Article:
Or, you can create audience segments with a much higher level of granularity, like whether or not a person opened an email or responded to an SMS.
For a more detailed overview of the processes you should consider automating, and how to do so, check out our Marketing Automation Processes Guide.
3. Measure conversion and drop-off points
Once you've set up and launched your campaigns, you then want to measure both your conversion and drop-off rates. Typical conversion metrics include email click-rates, email registrations, and, of course, purchases (among others).
Drop-off points are where potential customers leave your funnel prematurely (e.g. abandon a cart before purchasing, sign up for a free trial but never use the product). This data is highly informative, as it can highlight unknown points of friction or bugs that are preventing customers from converting.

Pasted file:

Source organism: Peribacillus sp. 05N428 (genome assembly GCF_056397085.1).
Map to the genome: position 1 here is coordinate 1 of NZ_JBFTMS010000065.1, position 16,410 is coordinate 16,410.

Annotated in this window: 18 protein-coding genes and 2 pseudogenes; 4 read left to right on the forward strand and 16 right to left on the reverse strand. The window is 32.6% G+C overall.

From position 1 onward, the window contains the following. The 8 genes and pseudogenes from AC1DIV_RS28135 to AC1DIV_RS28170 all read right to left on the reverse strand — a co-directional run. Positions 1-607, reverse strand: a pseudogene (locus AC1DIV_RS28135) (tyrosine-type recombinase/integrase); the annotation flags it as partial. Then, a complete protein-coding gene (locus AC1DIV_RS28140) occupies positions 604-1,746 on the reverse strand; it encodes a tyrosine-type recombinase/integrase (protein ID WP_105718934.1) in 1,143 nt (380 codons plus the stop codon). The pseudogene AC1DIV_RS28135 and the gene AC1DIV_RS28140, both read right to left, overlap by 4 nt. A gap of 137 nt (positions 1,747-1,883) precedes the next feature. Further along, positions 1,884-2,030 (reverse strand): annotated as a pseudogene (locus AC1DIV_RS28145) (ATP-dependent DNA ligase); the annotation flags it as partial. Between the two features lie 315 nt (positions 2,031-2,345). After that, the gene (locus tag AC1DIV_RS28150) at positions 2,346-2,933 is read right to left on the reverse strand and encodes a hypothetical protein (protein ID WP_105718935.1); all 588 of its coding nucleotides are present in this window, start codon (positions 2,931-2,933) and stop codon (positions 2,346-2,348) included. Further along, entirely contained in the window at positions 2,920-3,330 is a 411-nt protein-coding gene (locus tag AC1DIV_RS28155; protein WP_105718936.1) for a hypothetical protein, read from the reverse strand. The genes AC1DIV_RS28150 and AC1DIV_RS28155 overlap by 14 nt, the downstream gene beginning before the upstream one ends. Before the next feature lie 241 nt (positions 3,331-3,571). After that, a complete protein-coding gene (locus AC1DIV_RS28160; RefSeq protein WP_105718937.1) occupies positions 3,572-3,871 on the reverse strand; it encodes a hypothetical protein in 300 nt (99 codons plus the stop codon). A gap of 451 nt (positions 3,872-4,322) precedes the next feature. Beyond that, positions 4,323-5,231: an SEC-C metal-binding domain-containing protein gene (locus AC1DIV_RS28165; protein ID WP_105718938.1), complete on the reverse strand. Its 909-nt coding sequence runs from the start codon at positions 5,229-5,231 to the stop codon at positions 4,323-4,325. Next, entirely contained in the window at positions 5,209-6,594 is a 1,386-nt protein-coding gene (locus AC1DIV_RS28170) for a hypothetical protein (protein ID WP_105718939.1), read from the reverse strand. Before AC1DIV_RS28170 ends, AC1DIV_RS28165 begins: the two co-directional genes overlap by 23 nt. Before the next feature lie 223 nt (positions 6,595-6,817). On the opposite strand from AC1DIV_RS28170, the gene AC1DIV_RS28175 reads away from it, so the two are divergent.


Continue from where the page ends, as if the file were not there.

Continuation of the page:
4. Keep fixing and tweaking your funnel
This fourth step is by no means a one-and-done checkpoint. It’s a continuous process of refinement and experimentation.
Leveraging the data you collected above, you can continue to remove funnel bottlenecks that will inevitably pop up as you try out new strategies and customer channels. Our advice is to prioritize these funnel fixes based on how much it will cost to complete, the revenue you expect to gain as a result, and how long this change will take.
On top of that, you should incorporate A/B tests into your strategy to have data-backed insights into how certain changes will impact consumer behavior.